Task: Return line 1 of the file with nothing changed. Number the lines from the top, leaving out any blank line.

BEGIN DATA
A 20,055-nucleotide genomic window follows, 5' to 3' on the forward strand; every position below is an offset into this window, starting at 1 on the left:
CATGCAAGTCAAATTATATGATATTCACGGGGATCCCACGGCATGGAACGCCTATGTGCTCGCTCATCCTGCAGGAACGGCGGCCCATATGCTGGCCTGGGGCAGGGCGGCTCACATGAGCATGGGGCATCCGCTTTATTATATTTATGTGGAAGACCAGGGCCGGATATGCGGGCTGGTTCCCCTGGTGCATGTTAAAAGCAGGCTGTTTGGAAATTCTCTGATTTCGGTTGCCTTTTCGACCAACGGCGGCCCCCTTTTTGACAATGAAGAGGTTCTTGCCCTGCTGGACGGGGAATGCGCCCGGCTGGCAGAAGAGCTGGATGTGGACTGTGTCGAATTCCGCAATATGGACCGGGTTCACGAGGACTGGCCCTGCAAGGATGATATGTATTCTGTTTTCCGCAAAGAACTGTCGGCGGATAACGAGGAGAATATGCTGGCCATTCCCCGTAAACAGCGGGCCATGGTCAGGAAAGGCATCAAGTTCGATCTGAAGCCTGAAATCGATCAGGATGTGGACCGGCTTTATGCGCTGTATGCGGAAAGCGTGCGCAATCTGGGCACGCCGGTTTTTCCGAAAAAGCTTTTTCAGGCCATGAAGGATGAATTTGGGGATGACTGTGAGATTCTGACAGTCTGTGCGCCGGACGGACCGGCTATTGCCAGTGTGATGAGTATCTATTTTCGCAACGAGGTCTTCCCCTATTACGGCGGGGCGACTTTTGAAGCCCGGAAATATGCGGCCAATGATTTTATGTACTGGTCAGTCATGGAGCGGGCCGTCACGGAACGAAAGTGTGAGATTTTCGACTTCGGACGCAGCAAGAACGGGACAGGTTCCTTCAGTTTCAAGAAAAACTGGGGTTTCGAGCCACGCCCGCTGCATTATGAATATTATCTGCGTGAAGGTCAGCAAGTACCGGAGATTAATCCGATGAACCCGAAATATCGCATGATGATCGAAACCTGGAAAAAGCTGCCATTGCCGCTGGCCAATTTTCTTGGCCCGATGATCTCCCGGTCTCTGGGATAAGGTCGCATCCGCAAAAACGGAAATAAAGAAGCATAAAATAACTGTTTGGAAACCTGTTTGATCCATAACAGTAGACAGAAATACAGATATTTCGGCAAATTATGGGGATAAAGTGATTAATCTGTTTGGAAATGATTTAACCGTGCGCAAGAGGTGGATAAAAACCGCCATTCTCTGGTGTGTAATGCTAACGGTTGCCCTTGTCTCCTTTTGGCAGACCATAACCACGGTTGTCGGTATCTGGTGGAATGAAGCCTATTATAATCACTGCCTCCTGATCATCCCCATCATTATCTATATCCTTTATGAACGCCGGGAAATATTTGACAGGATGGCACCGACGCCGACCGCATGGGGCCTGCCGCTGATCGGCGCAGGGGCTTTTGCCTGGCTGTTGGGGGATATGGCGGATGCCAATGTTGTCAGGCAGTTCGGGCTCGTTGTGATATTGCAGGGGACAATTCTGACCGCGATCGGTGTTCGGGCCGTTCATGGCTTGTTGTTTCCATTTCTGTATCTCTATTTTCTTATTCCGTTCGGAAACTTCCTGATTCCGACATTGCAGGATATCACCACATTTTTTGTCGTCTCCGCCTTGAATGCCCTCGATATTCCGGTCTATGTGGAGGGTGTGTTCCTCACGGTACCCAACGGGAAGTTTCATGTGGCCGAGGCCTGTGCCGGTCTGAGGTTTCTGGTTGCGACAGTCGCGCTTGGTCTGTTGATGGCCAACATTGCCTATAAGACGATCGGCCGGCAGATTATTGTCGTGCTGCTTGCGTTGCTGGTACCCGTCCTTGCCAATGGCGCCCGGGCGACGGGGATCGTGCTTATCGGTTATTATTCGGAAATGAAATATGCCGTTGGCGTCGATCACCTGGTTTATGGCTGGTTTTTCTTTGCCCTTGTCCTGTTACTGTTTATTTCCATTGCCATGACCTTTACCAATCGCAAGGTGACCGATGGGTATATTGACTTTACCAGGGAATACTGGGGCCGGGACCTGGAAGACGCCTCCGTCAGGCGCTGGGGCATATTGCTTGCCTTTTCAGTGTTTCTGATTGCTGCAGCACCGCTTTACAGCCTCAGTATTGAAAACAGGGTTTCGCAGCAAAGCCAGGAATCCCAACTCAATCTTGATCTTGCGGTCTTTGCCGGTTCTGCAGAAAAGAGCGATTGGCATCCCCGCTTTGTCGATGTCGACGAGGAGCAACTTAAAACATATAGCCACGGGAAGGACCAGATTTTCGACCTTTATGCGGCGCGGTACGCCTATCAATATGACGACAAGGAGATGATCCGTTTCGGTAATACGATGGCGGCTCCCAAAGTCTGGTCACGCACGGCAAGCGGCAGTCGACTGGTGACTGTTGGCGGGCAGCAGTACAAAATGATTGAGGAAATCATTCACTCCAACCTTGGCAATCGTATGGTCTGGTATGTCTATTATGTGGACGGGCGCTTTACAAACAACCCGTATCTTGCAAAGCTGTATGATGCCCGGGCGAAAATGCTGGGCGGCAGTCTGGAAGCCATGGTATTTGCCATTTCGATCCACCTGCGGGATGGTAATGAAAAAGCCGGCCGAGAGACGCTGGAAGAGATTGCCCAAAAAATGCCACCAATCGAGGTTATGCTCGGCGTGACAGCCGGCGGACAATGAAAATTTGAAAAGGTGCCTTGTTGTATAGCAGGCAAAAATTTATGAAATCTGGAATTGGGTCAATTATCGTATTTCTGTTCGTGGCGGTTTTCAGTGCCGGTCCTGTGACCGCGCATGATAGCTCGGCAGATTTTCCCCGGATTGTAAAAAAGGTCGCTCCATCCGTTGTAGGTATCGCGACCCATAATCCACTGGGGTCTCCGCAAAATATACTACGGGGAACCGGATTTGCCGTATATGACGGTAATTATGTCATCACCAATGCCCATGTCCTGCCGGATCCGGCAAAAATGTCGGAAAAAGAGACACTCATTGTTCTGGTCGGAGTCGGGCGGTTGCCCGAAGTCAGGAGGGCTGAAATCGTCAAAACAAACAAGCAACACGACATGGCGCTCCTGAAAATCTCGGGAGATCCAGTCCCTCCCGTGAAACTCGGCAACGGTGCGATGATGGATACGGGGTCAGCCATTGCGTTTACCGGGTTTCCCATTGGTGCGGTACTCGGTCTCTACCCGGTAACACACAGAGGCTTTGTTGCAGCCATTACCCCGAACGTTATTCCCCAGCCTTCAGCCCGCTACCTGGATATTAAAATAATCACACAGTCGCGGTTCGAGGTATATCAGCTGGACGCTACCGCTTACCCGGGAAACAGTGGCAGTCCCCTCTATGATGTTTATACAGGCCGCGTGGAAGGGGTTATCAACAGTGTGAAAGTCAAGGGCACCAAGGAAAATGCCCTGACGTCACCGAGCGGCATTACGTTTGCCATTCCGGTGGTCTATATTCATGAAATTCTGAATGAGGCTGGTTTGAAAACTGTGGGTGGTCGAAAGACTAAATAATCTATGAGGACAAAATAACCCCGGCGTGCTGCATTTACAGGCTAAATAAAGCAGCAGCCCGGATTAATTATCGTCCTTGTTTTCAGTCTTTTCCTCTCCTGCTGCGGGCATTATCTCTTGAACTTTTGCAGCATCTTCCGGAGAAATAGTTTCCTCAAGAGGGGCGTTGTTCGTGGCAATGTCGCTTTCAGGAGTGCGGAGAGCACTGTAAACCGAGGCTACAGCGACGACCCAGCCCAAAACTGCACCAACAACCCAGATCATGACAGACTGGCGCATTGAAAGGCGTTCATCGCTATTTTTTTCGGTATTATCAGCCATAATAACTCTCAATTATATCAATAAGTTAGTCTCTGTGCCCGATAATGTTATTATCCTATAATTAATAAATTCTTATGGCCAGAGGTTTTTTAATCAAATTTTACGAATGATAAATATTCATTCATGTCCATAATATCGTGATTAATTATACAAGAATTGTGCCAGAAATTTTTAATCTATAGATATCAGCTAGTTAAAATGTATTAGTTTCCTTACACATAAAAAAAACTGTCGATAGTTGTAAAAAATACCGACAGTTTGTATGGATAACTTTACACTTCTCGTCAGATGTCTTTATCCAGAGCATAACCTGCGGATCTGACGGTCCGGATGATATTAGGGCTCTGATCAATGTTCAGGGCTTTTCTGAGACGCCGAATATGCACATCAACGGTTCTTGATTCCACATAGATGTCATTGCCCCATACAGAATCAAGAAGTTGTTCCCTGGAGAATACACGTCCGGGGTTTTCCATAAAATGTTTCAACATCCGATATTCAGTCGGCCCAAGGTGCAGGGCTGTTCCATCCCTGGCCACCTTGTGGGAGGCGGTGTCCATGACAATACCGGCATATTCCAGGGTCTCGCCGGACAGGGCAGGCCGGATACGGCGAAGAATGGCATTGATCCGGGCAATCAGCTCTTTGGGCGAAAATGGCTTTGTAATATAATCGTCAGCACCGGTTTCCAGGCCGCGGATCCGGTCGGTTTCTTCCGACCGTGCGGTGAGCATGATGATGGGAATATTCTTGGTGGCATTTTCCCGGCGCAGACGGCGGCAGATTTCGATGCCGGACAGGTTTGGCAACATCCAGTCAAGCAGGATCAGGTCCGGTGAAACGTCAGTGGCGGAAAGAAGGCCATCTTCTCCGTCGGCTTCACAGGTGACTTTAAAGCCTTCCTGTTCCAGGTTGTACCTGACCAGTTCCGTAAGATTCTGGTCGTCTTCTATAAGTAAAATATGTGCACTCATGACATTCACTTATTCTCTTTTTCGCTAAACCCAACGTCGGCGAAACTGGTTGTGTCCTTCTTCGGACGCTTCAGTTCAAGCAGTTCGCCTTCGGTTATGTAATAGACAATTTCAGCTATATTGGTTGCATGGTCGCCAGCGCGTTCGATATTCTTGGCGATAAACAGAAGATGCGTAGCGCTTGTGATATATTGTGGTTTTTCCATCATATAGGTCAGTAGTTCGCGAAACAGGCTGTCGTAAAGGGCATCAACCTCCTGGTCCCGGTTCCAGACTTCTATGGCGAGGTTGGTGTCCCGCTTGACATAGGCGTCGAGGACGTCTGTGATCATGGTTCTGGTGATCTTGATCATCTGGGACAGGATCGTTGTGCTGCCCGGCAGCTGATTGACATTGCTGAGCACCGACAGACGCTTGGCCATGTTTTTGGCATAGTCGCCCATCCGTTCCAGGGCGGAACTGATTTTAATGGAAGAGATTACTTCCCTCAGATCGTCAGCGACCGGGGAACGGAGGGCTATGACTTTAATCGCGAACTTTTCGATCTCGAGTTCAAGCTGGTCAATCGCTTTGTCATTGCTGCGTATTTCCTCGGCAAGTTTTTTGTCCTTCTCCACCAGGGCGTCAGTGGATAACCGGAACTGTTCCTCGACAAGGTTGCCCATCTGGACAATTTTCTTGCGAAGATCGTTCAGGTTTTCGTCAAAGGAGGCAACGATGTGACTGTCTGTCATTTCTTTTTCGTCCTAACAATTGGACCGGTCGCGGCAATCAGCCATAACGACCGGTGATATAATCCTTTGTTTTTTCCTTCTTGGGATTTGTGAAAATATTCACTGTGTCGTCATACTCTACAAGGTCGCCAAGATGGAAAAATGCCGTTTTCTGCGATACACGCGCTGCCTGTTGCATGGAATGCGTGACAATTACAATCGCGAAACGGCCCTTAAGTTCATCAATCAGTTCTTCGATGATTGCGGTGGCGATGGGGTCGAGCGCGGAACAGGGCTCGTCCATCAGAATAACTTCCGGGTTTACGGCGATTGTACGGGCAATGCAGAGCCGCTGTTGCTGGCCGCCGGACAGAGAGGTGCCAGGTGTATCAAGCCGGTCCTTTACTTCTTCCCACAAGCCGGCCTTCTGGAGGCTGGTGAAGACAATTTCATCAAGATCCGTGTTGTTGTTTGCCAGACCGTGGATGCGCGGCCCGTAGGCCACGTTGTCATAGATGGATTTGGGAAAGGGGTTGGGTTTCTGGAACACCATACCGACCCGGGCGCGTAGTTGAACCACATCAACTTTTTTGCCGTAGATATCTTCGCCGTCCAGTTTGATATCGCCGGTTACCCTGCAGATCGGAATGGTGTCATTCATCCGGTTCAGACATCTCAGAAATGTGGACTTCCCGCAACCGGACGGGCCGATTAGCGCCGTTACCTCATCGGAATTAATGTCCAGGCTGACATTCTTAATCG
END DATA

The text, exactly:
A 20,055-nucleotide genomic window follows, 5' to 3' on the forward strand; every position below is an offset into this window, starting at 1 on the left: